The 89th Military Police Brigade is a military police brigade of the United States Army based at Fort Hood, Texas. It is a subordinate unit of III Corps. Activated in Vietnam in the midst of the Vietnam War, the unit provided military police services for two corp-sized forces operating in the region. It played a supporting role throughout the entire conflict, staying in theater for the entire war and earning fifteen campaign streamers.
Tags: soldier, retired, veteran, vet, policeman
A police officer (also known as a policeman or police agent in some forces, particularly in the United Kingdom and other Commonwealth nations) is a warranted law employee of a police force. In the United States, "officer" usually is the formal name of the lowest police rank. In many other countries, "officer" is a generic term not specifying a particular rank, and the lowest rank is often "constable". In some nations the use of the rank "officer" is legally reserved for military personnel. Police officers are generally charged with the apprehension of criminals and the prevention and detection of crime, protection and assistance of the general public, and the maintenance of public order. Police officers may be sworn to an oath, and have the power to arrest people and detain them for a limited time, along with other duties and powers. Some police officers may also be trained in special duties, such as counter-terrorism, surveillance, child protection, VIP protection, civil law enforcement, and investigation techniques into major crime including fraud, rape, murder, and drug trafficking. Although many police officers wear a corresponding uniform, some police officers are plain-clothed in order to dissimulate as ordinary citizens
Tags: us, sherrif, agent, retiree, retired
The Military Police Corps is the uniformed law enforcement branch of the United States Army. Investigations are conducted by Military Police Investigators or the United States Army Criminal Investigation Command (USACIDC), both of which report to the Provost Marshal General.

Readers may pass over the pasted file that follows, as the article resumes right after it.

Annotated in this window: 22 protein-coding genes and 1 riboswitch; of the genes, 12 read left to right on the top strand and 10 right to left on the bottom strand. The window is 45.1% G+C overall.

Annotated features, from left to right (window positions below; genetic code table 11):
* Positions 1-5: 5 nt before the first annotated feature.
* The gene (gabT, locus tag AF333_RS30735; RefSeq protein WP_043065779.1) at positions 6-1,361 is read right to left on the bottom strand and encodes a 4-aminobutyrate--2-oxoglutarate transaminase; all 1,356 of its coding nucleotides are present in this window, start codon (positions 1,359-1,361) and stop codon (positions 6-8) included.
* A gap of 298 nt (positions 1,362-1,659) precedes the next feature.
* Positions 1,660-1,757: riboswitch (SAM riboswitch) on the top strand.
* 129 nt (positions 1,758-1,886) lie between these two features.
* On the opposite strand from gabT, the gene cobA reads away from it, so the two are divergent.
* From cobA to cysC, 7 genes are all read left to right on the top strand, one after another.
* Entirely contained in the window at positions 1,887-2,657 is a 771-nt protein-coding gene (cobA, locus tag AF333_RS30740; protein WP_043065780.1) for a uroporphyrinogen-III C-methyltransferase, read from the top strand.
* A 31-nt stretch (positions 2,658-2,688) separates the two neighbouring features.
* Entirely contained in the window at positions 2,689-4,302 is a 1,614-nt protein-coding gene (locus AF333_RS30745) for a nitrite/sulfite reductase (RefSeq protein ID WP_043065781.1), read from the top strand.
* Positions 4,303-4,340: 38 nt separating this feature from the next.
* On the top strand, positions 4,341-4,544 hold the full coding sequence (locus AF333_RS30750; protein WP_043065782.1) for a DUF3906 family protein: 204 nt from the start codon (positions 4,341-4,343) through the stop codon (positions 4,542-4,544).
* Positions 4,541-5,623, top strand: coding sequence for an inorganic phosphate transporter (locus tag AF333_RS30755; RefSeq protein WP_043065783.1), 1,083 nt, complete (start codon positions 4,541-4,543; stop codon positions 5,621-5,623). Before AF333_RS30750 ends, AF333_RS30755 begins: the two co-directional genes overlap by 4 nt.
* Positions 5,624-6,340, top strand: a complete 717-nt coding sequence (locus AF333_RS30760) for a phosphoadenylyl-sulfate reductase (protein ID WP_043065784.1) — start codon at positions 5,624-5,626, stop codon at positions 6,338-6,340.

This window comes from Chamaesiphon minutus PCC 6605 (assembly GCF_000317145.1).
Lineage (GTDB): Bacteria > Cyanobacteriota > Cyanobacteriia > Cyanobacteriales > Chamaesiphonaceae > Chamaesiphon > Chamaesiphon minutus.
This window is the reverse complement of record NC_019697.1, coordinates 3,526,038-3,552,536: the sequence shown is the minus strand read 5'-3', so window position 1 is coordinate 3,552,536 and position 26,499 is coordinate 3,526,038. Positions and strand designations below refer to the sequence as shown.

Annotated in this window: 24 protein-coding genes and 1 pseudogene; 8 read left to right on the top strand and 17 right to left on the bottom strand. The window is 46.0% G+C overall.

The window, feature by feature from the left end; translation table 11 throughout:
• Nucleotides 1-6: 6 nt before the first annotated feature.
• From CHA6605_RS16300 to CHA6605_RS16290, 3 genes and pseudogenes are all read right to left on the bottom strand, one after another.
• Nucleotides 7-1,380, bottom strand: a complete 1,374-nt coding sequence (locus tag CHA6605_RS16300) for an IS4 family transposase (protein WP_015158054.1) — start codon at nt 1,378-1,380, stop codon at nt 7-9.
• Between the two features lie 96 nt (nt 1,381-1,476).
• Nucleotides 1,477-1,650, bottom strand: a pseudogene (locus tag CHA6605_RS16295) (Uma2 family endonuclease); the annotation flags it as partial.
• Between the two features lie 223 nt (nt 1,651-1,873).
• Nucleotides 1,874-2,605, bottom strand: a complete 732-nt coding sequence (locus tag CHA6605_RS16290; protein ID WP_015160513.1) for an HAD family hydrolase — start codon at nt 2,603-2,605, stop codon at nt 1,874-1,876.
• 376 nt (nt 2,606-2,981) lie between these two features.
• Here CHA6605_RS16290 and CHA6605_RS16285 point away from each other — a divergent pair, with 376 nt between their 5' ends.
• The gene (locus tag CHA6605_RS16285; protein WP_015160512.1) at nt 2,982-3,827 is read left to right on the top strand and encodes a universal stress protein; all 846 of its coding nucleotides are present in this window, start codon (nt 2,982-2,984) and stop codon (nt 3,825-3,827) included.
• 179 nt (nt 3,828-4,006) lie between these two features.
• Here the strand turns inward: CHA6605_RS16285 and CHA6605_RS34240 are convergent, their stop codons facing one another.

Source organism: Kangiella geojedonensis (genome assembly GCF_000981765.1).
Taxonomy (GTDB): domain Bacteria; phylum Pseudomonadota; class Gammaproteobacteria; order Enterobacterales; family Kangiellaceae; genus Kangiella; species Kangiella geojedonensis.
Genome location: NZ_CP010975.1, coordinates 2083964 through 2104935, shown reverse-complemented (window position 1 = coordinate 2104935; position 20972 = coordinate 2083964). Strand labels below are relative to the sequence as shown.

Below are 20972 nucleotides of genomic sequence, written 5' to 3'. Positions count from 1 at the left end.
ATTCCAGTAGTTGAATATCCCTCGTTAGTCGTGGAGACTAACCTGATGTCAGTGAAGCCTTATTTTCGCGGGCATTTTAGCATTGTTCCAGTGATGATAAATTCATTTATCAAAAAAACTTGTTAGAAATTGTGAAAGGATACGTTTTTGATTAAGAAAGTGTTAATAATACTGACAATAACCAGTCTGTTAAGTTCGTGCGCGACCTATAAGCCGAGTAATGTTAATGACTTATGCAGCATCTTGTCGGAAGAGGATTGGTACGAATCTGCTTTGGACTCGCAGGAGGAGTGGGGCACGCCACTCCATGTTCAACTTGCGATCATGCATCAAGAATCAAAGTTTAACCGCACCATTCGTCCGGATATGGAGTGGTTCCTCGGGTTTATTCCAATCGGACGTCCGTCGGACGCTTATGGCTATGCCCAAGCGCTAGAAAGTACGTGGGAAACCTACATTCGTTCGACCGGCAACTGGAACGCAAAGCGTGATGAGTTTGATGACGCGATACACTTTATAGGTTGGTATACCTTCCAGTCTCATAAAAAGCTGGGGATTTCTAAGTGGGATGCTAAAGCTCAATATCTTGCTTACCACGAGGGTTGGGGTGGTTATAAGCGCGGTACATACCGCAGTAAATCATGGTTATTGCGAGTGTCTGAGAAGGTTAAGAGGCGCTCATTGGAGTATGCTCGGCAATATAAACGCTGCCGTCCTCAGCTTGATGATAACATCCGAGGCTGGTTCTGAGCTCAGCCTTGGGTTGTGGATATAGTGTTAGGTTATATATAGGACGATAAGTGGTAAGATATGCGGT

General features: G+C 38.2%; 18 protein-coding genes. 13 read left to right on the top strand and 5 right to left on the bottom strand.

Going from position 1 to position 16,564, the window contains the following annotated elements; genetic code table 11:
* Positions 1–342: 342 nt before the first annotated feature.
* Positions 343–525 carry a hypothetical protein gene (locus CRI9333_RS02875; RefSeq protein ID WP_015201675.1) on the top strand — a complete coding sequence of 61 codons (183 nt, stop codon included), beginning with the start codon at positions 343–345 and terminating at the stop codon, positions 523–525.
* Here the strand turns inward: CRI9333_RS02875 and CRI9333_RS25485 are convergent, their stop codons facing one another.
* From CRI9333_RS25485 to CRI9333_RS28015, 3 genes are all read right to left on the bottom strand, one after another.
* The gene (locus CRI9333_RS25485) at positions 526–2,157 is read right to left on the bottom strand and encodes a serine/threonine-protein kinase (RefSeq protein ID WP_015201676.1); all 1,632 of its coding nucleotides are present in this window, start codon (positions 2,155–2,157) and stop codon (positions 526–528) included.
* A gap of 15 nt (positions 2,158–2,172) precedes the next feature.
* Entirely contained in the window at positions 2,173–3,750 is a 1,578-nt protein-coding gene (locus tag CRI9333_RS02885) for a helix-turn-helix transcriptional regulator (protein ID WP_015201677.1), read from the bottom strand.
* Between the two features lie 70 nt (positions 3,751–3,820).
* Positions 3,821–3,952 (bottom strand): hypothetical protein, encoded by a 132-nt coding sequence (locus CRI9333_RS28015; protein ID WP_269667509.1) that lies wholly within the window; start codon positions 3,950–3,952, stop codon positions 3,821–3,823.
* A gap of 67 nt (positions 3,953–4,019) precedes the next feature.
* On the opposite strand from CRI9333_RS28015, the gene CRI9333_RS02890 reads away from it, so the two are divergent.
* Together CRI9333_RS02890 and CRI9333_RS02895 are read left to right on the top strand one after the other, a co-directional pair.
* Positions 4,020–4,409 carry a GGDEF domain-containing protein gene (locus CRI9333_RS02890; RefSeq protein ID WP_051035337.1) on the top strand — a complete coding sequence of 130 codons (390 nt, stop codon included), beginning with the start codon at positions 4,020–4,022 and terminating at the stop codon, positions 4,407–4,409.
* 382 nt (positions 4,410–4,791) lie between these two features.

Tags: command, sheriff, detective, investigation, usacid
The United States Invasion of Panama, code named Operation Just Cause, was an invasion of Panama by the United States between mid-December 1989 and late January 1990. It occurred during the administration of President George H. W. Bush and ten years after the Torrijos–Carter Treaties were ratified to transfer control of the Panama Canal from the U.S. to Panama by 1 January 2000. During the invasion, de facto Panamanian leader, general, and dictator Manuel Noriega was deposed, president-elect Guillermo Endara sworn into office, and the Panamanian Defense Force dissolved.
Tags: cat, 988th-military-police-company, 1st, 1, battalion
Currently, the 519th Military Police Battalion is located on Fort Polk, Louisiana where it is preparing for future deployments. From its inception, the 519th Military Police Battalion has received credit for fourteen combat campaigns. The citations include, the Meritorious Unit Commendation (1950 - 1951 Korea), a second Meritorious Unit Commendation (1952 – 1953 Korea), Republic of Korea Presidential Citation (19 Sep 1950 - 21 Jul 1952 Korea), the Army Superior Unit Award (Apr - Sep 1988 Panama), a third Meritorious Unit Commendation (6 Oct 1990 - 24 Mar 1991 Desert Shield/Storm), and a second Army Superior Unit Award (10 Apr 1994 - 7 Nov 1996 Bosnia). The HHD has been nominated for the Army Superior Unit Award (10 Jan – 10 Jul 02) for actions conducted in Afghanistan.
Tags: military, insignia, crest, distinctive, unit
The 95th Military Police Battalion was the largest, most geographically dispersed Military Police battalion in the United States Army. It was last located in Sembach, Germany, the unit fell under the command of the 18th Military Police Brigade.
Tags: agent-carter, star, 6th, pers, personnel